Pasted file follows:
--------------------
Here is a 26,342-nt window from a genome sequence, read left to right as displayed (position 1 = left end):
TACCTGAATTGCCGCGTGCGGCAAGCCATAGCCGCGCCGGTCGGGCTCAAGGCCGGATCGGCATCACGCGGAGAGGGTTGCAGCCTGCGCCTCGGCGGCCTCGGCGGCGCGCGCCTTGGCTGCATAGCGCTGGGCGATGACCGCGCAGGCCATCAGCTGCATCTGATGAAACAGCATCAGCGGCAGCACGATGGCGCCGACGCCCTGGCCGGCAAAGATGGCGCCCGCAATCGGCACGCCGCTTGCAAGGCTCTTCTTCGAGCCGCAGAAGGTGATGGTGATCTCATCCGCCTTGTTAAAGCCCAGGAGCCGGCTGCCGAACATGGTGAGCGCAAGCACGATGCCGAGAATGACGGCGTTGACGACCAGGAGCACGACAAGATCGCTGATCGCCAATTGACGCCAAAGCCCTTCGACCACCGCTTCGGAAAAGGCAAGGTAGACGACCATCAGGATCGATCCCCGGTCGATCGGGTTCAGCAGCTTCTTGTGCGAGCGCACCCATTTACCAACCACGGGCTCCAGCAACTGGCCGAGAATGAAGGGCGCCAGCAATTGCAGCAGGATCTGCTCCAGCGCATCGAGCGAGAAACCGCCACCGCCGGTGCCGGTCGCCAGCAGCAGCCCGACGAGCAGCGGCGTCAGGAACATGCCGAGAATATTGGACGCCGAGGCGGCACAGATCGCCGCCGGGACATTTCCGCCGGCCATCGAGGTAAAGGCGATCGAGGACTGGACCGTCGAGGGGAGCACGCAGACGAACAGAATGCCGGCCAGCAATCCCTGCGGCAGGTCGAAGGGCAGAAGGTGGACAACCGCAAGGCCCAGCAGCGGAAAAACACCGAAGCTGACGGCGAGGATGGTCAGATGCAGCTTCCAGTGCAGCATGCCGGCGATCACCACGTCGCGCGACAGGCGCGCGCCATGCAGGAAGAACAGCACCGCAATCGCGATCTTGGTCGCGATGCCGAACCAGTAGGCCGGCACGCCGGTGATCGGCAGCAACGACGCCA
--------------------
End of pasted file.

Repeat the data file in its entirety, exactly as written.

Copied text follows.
Here is a 26,342-nt window from a genome sequence, read left to right as displayed (position 1 = left end):
TACCTGAATTGCCGCGTGCGGCAAGCCATAGCCGCGCCGGTCGGGCTCAAGGCCGGATCGGCATCACGCGGAGAGGGTTGCAGCCTGCGCCTCGGCGGCCTCGGCGGCGCGCGCCTTGGCTGCATAGCGCTGGGCGATGACCGCGCAGGCCATCAGCTGCATCTGATGAAACAGCATCAGCGGCAGCACGATGGCGCCGACGCCCTGGCCGGCAAAGATGGCGCCCGCAATCGGCACGCCGCTTGCAAGGCTCTTCTTCGAGCCGCAGAAGGTGATGGTGATCTCATCCGCCTTGTTAAAGCCCAGGAGCCGGCTGCCGAACATGGTGAGCGCAAGCACGATGCCGAGAATGACGGCGTTGACGACCAGGAGCACGACAAGATCGCTGATCGCCAATTGACGCCAAAGCCCTTCGACCACCGCTTCGGAAAAGGCAAGGTAGACGACCATCAGGATCGATCCCCGGTCGATCGGGTTCAGCAGCTTCTTGTGCGAGCGCACCCATTTACCAACCACGGGCTCCAGCAACTGGCCGAGAATGAAGGGCGCCAGCAATTGCAGCAGGATCTGCTCCAGCGCATCGAGCGAGAAACCGCCACCGCCGGTGCCGGTCGCCAGCAGCAGCCCGACGAGCAGCGGCGTCAGGAACATGCCGAGAATATTGGACGCCGAGGCGGCACAGATCGCCGCCGGGACATTTCCGCCGGCCATCGAGGTAAAGGCGATCGAGGACTGGACCGTCGAGGGGAGCACGCAGACGAACAGAATGCCGGCCAGCAATCCCTGCGGCAGGTCGAAGGGCAGAAGGTGGACAACCGCAAGGCCCAGCAGCGGAAAAACACCGAAGCTGACGGCGAGGATGGTCAGATGCAGCTTCCAGTGCAGCATGCCGGCGATCACCACGTCGCGCGACAGGCGCGCGCCATGCAGGAAGAACAGCACCGCAATCGCGATCTTGGTCGCGATGCCGAACCAGTAGGCCGGCACGCCGGTGATCGGCAGCAACGACGCCA